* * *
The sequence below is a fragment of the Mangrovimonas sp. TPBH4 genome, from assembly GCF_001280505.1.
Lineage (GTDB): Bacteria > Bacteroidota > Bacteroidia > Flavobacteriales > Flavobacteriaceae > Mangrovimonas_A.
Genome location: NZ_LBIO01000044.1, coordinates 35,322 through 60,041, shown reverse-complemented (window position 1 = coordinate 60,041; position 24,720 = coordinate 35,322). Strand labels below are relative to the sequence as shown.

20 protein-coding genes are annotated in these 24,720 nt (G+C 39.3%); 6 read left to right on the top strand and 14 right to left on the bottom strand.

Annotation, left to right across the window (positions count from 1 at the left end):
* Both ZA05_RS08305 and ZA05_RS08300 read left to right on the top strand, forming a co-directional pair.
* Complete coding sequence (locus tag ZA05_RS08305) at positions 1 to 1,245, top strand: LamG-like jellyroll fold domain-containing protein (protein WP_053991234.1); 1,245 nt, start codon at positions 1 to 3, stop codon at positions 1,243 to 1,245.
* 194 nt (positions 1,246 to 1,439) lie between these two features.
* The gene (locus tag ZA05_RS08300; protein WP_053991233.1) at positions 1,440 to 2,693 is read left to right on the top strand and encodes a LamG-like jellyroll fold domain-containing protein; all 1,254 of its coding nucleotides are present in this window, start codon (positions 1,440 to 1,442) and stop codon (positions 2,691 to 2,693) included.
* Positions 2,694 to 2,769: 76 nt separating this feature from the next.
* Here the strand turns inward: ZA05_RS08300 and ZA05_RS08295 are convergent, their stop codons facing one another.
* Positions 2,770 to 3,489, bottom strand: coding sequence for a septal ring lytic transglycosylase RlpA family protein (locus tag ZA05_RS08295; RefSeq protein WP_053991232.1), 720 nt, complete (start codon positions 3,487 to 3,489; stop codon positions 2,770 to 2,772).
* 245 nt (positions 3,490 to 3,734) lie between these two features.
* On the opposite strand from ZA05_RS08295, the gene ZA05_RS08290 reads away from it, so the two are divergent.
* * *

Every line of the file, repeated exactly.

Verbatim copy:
The sequence below is a fragment of the Mangrovimonas sp. TPBH4 genome, from assembly GCF_001280505.1.
Lineage (GTDB): Bacteria > Bacteroidota > Bacteroidia > Flavobacteriales > Flavobacteriaceae > Mangrovimonas_A.
Genome location: NZ_LBIO01000044.1, coordinates 35,322 through 60,041, shown reverse-complemented (window position 1 = coordinate 60,041; position 24,720 = coordinate 35,322). Strand labels below are relative to the sequence as shown.

20 protein-coding genes are annotated in these 24,720 nt (G+C 39.3%); 6 read left to right on the top strand and 14 right to left on the bottom strand.

Annotation, left to right across the window (positions count from 1 at the left end):
* Both ZA05_RS08305 and ZA05_RS08300 read left to right on the top strand, forming a co-directional pair.
* Complete coding sequence (locus tag ZA05_RS08305) at positions 1 to 1,245, top strand: LamG-like jellyroll fold domain-containing protein (protein WP_053991234.1); 1,245 nt, start codon at positions 1 to 3, stop codon at positions 1,243 to 1,245.
* 194 nt (positions 1,246 to 1,439) lie between these two features.
* The gene (locus tag ZA05_RS08300; protein WP_053991233.1) at positions 1,440 to 2,693 is read left to right on the top strand and encodes a LamG-like jellyroll fold domain-containing protein; all 1,254 of its coding nucleotides are present in this window, start codon (positions 1,440 to 1,442) and stop codon (positions 2,691 to 2,693) included.
* Positions 2,694 to 2,769: 76 nt separating this feature from the next.
* Here the strand turns inward: ZA05_RS08300 and ZA05_RS08295 are convergent, their stop codons facing one another.
* Positions 2,770 to 3,489, bottom strand: coding sequence for a septal ring lytic transglycosylase RlpA family protein (locus tag ZA05_RS08295; RefSeq protein WP_053991232.1), 720 nt, complete (start codon positions 3,487 to 3,489; stop codon positions 2,770 to 2,772).
* 245 nt (positions 3,490 to 3,734) lie between these two features.
* On the opposite strand from ZA05_RS08295, the gene ZA05_RS08290 reads away from it, so the two are divergent.